The suspended policy turned out to be cumbersome to administer. He argued that something more simple and less top-down is required while providing staff a reassurance that if they go to the field, their service will be recognized and they have a way back to headquarters, he added.

Meanwhile, the General Assembly has postponed until spring a proposal to move some of the UN offices to Budapest, Kuala Lumpur, Mexico City and Nairobi.

“It’s been under consideration for several years and hasn’t got anywhere,” said Richards, pointing out that, ultimately, it’s not a financially viable project and many managers and member states know this.

“And as the UN’s administrative systems become ever more technology-based, the usefulness of physical service centres goes out the window. We’re in 2020 now, not 2005,” said Richards.

The writer can be contacted at thalifdeen@ips.org

UN Special Rapporteur Offers Assistance to Indian Supreme Court in Case of Rohingya Deportation

The United Nations on Racism, Racial Discrimination, Xenophobia and Related Intolerance has recently offered her assistance to the Indian Supreme Court in a long hearing about India deporting Rohingya refugees to Myanmar. Pictured here are Rohingya refugee women in Jammu, India. Credit: Stella Paul/IPS

By Samira Sadeque
UNITED NATIONS, Jan 20 2020 – University of California professor E. Tendayi Achiume, who is a United Nations Special Rapporteur, has recently offered her assistance to the Indian Supreme Court in a long hearing about India deporting Rohingya refugees to Myanmar.

The hearing, which began in 2017, has this update at a crucial time when the world’s largest democracy is reeling from citizenship rulings that explicitly exclude Muslims from certain neighbouring countries. 

Achiume, who is a U.N. Special Rapporteur on Racism, Racial Discrimination, Xenophobia and Related Intolerance, submitted the application to the Supreme Court on Jan. 10, according to local news agency The Wire

“Litigation schedules are long and complex, and the timing of my filing reflects that,” Achiume told IPS this week, in reference to why she made her application at this time.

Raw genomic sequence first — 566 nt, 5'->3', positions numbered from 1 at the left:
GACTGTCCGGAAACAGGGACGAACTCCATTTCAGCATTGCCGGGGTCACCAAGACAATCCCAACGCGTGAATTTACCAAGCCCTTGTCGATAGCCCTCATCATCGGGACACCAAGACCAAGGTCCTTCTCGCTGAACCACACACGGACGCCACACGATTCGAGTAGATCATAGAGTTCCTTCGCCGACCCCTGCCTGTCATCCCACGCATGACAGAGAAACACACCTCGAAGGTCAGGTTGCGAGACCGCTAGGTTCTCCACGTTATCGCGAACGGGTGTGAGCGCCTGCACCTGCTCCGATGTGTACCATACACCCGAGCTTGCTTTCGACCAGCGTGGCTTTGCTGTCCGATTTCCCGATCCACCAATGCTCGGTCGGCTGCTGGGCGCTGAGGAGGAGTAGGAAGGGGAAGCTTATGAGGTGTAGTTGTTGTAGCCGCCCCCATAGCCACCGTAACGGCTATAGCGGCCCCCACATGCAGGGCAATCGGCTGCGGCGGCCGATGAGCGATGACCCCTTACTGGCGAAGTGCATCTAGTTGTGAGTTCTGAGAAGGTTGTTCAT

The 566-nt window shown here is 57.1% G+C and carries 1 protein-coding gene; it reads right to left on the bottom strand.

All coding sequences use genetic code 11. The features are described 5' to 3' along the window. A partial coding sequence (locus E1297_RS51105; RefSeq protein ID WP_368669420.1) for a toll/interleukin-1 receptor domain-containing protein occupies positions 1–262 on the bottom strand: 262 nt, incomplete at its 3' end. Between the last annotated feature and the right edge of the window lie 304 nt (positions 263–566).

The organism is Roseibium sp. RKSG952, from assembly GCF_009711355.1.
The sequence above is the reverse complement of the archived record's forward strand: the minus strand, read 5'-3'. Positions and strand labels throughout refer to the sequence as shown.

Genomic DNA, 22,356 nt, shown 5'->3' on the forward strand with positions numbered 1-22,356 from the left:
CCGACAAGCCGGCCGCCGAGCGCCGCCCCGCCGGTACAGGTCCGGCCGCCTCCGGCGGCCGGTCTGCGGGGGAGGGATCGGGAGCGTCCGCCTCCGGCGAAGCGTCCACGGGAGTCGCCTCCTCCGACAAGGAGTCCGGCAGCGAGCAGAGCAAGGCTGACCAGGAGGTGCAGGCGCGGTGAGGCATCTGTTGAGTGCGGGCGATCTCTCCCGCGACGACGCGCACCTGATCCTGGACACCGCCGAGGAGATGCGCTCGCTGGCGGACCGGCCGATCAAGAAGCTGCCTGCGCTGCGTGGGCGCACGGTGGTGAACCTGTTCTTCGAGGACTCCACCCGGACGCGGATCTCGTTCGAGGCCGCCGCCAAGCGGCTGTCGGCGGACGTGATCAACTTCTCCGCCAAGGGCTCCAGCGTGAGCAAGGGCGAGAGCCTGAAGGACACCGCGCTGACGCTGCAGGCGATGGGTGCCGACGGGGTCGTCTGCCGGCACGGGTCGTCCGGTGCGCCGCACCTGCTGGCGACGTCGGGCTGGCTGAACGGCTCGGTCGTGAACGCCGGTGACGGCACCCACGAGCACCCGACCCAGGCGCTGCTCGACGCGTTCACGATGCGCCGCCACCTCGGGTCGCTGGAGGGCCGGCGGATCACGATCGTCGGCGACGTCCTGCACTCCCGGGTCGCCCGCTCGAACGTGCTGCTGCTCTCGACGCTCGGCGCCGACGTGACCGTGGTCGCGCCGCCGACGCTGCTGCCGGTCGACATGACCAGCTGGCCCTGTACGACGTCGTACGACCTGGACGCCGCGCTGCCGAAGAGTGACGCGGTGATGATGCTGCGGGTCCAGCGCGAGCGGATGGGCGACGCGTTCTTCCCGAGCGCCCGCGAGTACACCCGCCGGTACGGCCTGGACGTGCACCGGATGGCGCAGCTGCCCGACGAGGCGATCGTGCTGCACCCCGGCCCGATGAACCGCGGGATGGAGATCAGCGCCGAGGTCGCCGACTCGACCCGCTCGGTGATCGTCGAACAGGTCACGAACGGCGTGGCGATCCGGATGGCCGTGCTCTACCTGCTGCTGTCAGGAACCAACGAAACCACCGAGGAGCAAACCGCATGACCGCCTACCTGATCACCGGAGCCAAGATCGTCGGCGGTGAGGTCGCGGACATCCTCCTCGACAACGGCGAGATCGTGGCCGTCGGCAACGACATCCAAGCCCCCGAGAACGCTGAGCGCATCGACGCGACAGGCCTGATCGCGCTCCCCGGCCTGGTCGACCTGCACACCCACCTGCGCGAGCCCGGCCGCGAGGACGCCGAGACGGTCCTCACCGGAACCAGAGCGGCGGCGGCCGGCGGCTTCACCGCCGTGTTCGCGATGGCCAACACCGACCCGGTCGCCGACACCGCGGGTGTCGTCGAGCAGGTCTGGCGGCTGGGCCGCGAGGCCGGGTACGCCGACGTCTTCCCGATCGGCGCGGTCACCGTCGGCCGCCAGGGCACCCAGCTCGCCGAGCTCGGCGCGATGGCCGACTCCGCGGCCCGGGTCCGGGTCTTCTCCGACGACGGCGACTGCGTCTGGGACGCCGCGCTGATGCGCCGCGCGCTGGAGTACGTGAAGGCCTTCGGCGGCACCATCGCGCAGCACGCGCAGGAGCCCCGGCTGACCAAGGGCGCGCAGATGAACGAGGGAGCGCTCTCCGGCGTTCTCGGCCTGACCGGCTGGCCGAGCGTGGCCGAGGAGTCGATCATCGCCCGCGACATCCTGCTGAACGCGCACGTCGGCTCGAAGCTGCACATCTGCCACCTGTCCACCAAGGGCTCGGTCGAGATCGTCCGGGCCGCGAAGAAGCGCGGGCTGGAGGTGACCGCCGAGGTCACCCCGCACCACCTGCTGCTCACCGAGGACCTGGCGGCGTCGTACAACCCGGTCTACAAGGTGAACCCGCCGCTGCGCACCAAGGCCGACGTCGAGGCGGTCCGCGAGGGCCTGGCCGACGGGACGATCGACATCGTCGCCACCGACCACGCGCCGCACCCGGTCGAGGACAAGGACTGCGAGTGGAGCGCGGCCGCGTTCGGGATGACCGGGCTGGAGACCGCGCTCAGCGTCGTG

According to the Wire, which reviewed the application, Achiume did so in order to “aid the court in upholding India’s obligations under various international law instruments and principles to which it has committed”. 

  • India, although not the most common destination for Rohingya refugees, has a large number of the population, many of whom migrate from neighbouring Bangladesh.
  • At the time of reporting, the United Nations High Commissioner for Refugees (UNHCR) had documented 17,911 Rohingyas in India as registered with the organisation. 

In 2017, when the hearing began, the Indian government, responsible for the current crisis in Kashmir as well as the Citizenship Amendment Act, told the court that Rohingyas pose “a threat to national security”. 

Two years later, this sentiment remains relevant given the recent citizenship ruling as well as the crisis in Kashmir have stoked further anti-Muslim rhetoric in India. In the past, Indian Home Minister Amit Shah has used similar rhetoric of “threat” to national security against Bangladeshi immigrants in the country.  

Last week, at the launch of 2020 World Report Human Rights Watch (HRW), the organisation’s head reiterated that the current rulings in the country are discriminatory. 

“We are extremely concerned about the anti-Muslim drift by the Modi government,” Kenneth Roth told IPS at the launch where he also blasted Aung San Suu Kyi for her defence of Myanmar’s practices against the Rohingya population in the country.  

While the recent rulings do not directly affect Rohingyas from Myanmar, the current anti-Muslim sentiment heightened by these rulings adds another layer of complication for a community that is known to be largely Muslim and has their share of challenges already. 

As it is, the Rohingya community already is vulnerable to discrimination in India. India’s decision to deport Rohingyas “raises critical issues as to its compatibility with these instruments and principles of international human rights law,” Achiume wrote in the application. 

“In India, Rohingya face protection risks due to difficulties in obtaining legal documentation and access to basic services,” Kathryn Mahoney, Senior Communications Officer at UNHCR told IPS. “UNHCR is also aware of instances of arrest and detention of Rohingya refugees and asylum-seekers at the border.” 

This already festering sentiment against the Rohingya, when viewed under current circumstances, can prove grave for the community. 

“I believe there is strong reason to believe there are heightened concerns for Rohingya and others in the current legal and political climate that is fostering intolerance and discrimination against Muslims,” Achiume told IPS. “India’s judiciary has an important role to play in upholding the country’s human rights commitments.” 

In their statement to IPS, UNHCR reiterated the urgency with which forced repatriation efforts by India must be stopped for the Rohingya community that still remains vulnerable to violence and displacement in Myanmar. 

“UNHCR is deeply concerned by the return of Rohingya asylum-seekers from India to Myanmar, who may be at risk of serious human rights violations or persecution,” Mahoney told IPS. “UNHCR does not believe that current conditions in Myanmar are conducive to the safe and dignified repatriation of Rohingya refugees.” 

Pro-Growth Demographic Dogma